Avgustina Kuzminova (PhD student, FRIA)
Localizing pain is an important function as it allows detecting which part of the body is being hurt. It also helps to identify in the space around the body which stimulus is producing the damage. Behavioral studies suggest that the brain has the ability to map nociceptive stimuli according to different spatial representations. The somatotopic representation constitutes an anatomical map of the body surface based on point-by-point correspondences of particular areas of the body to specific groups of neurons in the brain. The spatiotopic representation considers the relative position and movement of the body part on which the stimulus is applied, and, therefore, uses external space as reference frame. The aim of the present research project is to characterize in humans the time course of the neural processes underlying the spatial mapping of nociceptive inputs using electroencephalography. In order to test the influence of early sensory experience in the development of spatial mapping abilities, data of normally sighted participants will be contrasted with those of congenitally blind people.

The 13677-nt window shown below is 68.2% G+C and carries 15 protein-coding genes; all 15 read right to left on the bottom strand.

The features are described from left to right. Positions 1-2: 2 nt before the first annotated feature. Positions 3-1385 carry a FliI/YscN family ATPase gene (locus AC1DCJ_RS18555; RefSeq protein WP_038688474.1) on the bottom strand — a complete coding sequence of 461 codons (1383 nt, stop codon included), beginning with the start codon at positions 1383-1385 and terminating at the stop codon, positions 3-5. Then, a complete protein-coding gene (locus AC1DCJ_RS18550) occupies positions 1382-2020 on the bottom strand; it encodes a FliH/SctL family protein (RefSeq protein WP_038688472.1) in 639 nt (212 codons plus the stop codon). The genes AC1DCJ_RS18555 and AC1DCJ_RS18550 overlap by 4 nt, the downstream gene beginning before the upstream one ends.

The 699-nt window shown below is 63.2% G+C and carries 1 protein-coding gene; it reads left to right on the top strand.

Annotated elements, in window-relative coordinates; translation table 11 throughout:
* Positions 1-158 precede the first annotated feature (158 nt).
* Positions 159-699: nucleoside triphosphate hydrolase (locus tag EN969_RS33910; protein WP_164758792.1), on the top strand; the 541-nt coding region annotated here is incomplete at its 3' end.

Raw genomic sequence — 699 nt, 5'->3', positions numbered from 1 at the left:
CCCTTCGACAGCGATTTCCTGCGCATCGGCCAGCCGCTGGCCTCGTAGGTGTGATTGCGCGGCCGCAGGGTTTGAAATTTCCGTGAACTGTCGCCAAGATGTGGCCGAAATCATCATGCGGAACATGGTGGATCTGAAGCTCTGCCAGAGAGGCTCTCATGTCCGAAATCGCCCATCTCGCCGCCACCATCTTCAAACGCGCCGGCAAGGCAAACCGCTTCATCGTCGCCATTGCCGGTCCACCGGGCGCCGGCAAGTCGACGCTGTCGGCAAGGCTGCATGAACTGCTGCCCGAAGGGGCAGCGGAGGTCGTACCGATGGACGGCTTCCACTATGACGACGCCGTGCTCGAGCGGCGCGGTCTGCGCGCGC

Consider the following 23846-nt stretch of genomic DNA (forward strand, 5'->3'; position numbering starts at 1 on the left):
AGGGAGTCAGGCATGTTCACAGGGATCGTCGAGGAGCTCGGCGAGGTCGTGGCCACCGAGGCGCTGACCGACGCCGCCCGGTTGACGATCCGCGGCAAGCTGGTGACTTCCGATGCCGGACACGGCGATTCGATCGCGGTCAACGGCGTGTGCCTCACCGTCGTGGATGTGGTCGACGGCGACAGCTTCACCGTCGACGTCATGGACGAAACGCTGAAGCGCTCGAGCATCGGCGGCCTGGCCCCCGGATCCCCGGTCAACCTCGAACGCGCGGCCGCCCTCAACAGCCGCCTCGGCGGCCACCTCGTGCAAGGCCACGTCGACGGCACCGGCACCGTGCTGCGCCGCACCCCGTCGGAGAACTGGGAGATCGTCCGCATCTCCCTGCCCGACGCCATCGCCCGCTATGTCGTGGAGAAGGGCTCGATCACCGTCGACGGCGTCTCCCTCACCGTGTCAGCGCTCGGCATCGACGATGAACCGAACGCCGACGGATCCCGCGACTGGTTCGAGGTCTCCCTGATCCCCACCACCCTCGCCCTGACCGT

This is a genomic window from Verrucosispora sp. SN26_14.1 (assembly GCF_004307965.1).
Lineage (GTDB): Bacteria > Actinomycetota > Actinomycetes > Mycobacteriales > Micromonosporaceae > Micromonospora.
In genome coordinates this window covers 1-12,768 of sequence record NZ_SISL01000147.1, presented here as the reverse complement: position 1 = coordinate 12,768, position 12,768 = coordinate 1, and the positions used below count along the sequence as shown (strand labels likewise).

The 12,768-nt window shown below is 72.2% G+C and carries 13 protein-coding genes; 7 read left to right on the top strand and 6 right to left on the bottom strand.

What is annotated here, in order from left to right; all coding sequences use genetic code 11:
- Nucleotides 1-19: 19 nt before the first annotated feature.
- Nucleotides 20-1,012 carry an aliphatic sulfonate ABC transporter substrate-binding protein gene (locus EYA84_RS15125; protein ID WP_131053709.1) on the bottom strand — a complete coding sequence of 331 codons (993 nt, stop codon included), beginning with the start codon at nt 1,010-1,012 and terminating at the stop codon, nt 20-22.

Characterizing biased visuospatial perception in complex regional pain syndrome
Eur J Pain
Filbrich L, Kuzminova A, Molitor V, Verfaille C, Mouraux D, Berquin A, Barbier O, Libouton X, Legrain V
No evidence for an effect of selective spatial attention on the development of secondary hyperalgesia: a replication study
Front Hum Neurosci
Della Porta D, Vila ML, Kuzminova A, Filbrich L, Mouraux A, Legrain V.